But the issue is that in many novels I read these days and in the television I watch, there is not much accounting for a moral universe. The characters wander a moral vacuum just kind of doing stuff that makes us laugh and every third episode has some pathos in it. Or the novels of vibey contemporary consciousness where unbathed millennials have sex and sometimes get UTIs and think about capitalism, but there’s no real moral schema there. No moral vector to any of the actions. They’re constellations of acts in the void. Part of that is because, you know, that whole death of God, death of the author, all subjectivity is a universe kind of thing we did after we got sad from global wars. But I kind of don’t know…how redemption works in a decentralized, atomized world.
I guess redemption would look like the world itself? Which is that we live in nested systems of relation that each have their own moral vectors and we move among them at all times and the truth would have to capture some of that dizzying velocity. A moral modernism, kaleidoscopic in the way of Woolf or Joyce or Faulkner, multivalent and swirling. That would be cool to read. But we’d have to acknowledge that morality can exist and does exist. Not as some objective world-foundational thing, but as spheres of influence we move between and among in different phases of our lives and different arenas of our lives. The morality of my childhood is not the morality of my adulthood. The morality of my New York life is not the morality of my Iowa City life. And for a long time, I tried to reconcile these things, trying to find which one was the real one, the true one, and maybe what I need to do is just accept that things shift and change and are contextual, and what is more interesting perhaps is studying how a set of core values change and operate within different sets of moral pressures.
In my own fiction, I don’t think in terms of redemption arcs. There are no redemption arcs in hell. I like to think about moments of grace, and I think of them as these shocking moments of piercing clarity where a character’s situation and circumstance become clear to them and they are able to hold that self-knowledge without recrimination or judgement from themselves or the reader. A brief, glancing moment of wholeness, where they comprehend all they are and have been and will be. Sometimes, it’s just a glimpse, sometimes it’s more than a glimpse, but every character, I try to afford some small shard of grace. Where all judgment is suspended and they float just a little bit. My grandpa used to say, even sinners in hell get thirsty. And I think that thirst is a lot like grace. That no matter how accustomed you are to your circumstances, no matter how inured to it you are, there is a part of you, some human, gentle part, that is capable of feeling. And I think of my moments of grace as letting that human, gentle part of my characters for just a brief instant become the dominant aspect of their nature.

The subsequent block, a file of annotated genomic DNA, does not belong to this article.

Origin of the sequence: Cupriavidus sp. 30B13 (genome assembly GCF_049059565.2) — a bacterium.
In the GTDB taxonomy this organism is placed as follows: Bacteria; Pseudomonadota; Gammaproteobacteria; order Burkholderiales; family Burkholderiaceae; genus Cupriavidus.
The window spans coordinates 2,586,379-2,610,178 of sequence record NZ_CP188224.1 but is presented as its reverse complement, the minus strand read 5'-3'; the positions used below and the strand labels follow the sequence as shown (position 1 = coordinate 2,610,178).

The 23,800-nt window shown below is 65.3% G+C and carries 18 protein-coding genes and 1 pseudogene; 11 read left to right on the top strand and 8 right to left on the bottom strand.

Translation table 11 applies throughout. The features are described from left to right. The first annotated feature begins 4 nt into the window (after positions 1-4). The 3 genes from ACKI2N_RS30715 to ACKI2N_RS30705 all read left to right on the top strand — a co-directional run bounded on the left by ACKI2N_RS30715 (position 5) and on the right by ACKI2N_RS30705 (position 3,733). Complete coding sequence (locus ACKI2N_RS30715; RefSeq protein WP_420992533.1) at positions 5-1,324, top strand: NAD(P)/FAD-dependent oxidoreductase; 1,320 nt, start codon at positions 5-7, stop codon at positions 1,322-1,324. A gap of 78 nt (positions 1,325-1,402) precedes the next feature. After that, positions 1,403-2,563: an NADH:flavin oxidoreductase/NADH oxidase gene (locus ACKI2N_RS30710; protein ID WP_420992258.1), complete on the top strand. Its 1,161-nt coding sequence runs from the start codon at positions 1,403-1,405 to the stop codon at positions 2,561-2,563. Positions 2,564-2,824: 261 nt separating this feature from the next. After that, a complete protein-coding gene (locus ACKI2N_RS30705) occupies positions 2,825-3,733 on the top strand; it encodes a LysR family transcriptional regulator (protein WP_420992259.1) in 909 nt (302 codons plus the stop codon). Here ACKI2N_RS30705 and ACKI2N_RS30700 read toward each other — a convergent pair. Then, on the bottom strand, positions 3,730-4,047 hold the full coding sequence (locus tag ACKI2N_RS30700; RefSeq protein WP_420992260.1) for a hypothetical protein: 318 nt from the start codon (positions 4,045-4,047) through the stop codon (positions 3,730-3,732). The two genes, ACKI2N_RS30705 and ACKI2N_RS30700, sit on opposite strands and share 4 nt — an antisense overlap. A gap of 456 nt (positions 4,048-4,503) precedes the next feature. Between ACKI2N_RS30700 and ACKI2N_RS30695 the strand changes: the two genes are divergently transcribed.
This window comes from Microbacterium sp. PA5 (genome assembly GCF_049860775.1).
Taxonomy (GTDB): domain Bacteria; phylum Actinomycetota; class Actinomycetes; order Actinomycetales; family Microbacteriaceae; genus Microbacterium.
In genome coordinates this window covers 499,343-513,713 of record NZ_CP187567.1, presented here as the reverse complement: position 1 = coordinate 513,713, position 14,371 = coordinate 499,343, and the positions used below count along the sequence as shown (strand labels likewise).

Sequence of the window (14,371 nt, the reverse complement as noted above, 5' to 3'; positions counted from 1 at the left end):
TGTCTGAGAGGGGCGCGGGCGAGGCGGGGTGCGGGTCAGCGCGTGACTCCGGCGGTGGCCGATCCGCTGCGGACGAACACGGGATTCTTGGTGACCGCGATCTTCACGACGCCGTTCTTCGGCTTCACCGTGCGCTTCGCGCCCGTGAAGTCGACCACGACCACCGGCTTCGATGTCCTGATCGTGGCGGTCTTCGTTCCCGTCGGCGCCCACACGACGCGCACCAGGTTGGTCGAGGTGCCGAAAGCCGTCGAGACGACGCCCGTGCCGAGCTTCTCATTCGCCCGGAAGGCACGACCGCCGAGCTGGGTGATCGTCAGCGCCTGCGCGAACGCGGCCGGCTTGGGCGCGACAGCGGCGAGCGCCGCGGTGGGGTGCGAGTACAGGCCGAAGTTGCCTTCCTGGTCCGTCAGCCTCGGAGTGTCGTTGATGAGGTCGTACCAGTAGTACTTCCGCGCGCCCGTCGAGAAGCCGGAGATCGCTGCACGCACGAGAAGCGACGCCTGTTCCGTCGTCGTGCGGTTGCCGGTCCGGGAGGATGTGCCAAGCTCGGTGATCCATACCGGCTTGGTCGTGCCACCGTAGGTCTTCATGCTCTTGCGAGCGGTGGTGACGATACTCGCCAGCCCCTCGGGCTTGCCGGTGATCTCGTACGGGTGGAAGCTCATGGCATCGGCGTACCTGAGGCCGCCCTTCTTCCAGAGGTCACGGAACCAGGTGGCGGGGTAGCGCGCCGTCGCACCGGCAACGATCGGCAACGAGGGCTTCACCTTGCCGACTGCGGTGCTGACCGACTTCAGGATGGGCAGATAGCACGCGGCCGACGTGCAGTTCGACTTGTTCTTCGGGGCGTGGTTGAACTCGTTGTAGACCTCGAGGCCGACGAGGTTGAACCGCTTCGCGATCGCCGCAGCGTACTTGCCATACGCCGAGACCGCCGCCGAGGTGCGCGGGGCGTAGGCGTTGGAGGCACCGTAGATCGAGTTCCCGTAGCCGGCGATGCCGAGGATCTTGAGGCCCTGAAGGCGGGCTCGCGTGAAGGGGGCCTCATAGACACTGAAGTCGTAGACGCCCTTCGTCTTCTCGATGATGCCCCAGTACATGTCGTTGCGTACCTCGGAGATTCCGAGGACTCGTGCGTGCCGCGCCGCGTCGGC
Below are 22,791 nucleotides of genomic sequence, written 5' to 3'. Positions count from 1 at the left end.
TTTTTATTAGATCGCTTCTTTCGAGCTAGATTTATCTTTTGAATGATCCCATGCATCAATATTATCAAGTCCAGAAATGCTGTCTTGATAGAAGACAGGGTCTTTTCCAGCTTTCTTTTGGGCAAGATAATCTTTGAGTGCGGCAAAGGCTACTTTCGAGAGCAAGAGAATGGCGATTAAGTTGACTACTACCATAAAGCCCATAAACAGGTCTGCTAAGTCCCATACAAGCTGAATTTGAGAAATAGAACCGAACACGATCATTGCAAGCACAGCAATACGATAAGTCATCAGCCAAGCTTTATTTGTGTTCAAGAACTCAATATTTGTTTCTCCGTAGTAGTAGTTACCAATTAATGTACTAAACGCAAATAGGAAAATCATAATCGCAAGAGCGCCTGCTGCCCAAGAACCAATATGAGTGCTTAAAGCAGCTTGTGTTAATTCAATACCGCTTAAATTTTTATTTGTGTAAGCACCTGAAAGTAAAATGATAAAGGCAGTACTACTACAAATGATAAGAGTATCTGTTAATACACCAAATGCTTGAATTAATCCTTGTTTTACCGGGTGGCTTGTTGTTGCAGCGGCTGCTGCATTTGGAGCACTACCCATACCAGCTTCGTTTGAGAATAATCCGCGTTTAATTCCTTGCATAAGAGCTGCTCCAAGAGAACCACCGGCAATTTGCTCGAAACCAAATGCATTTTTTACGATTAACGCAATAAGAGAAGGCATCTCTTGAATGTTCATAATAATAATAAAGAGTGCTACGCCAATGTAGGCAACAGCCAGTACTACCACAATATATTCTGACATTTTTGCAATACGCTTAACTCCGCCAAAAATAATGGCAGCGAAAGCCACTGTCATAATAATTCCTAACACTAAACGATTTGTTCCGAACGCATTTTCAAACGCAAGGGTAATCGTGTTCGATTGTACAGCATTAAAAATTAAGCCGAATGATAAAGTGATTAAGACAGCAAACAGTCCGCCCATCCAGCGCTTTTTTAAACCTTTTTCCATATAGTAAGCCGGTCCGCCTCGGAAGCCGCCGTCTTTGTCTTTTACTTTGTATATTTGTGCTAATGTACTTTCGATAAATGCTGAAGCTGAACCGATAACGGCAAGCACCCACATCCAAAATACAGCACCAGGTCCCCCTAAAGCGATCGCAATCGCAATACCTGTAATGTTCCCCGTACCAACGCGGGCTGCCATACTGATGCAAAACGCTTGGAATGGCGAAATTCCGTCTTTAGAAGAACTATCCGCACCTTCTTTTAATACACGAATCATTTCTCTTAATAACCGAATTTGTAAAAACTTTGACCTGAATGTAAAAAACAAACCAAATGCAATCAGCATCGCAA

Moments of grace to me are more crucial than redemption arcs because a redemption arc requires a character to move from one phase of being to another. From a moral debt to moral solvency. Repaying something owed. But a moment of grace is just a bolt of clarity where judgement is suspended and they are how they are and that is okay. A moment when you stand by your character and accept them and they accept themselves. It’s not always positive. Sometimes, it’s brutal. Sometimes it’s painful. But I do think it is always beautiful, when a character is just seen and when then they see themselves.
But I do think fiction needs moments of grace perhaps more than it needs redemption, especially if you aren’t going to do the work of building out a moral universe where moral debt is even possible. Especially if you’re writing fiction that forces the reader to import their own moral schema into the novel so that they can make sense of what’s going on.
Maybe it’s because I was raised severely Protestant or whatever.
More than anything though, I do believe that we talk about redemption because Jennifer Weiner made us all feel weird about talking about likability. And maybe likability was always the wrong word for it. What we wanted was not to feel more identified with the characters who annoyed, but to believe that their annoyingness might lead somewhere better. Maybe what we wanted from literature pre-likability politics is what we still want from literature and fiction and film and tv now—to feel that good things might happen to bad, annoying people. So that we might believe, if only for a moment, that those good things could happen to us too.
When we killed God and the author and the narrator, we were left alone in the broad, cold universe. And we all were left looking for some sign from the great randomness of life that those things we hated about ourselves might somehow—through plot, through coincidence, through charisma—be transmuted into good fortune or at the very least, we might come to understand that our own little corner of the universe turned out to be the very center of it. We were left wanting the same old things but suddenly without the tools to make it possible, and so we fashioned new tools of relation and have arrived, via reality television and competition shows, at the very place we began. A well-ordered celestial realm whose actions and fates instruct us in everyday living.
I just think that’s very funny.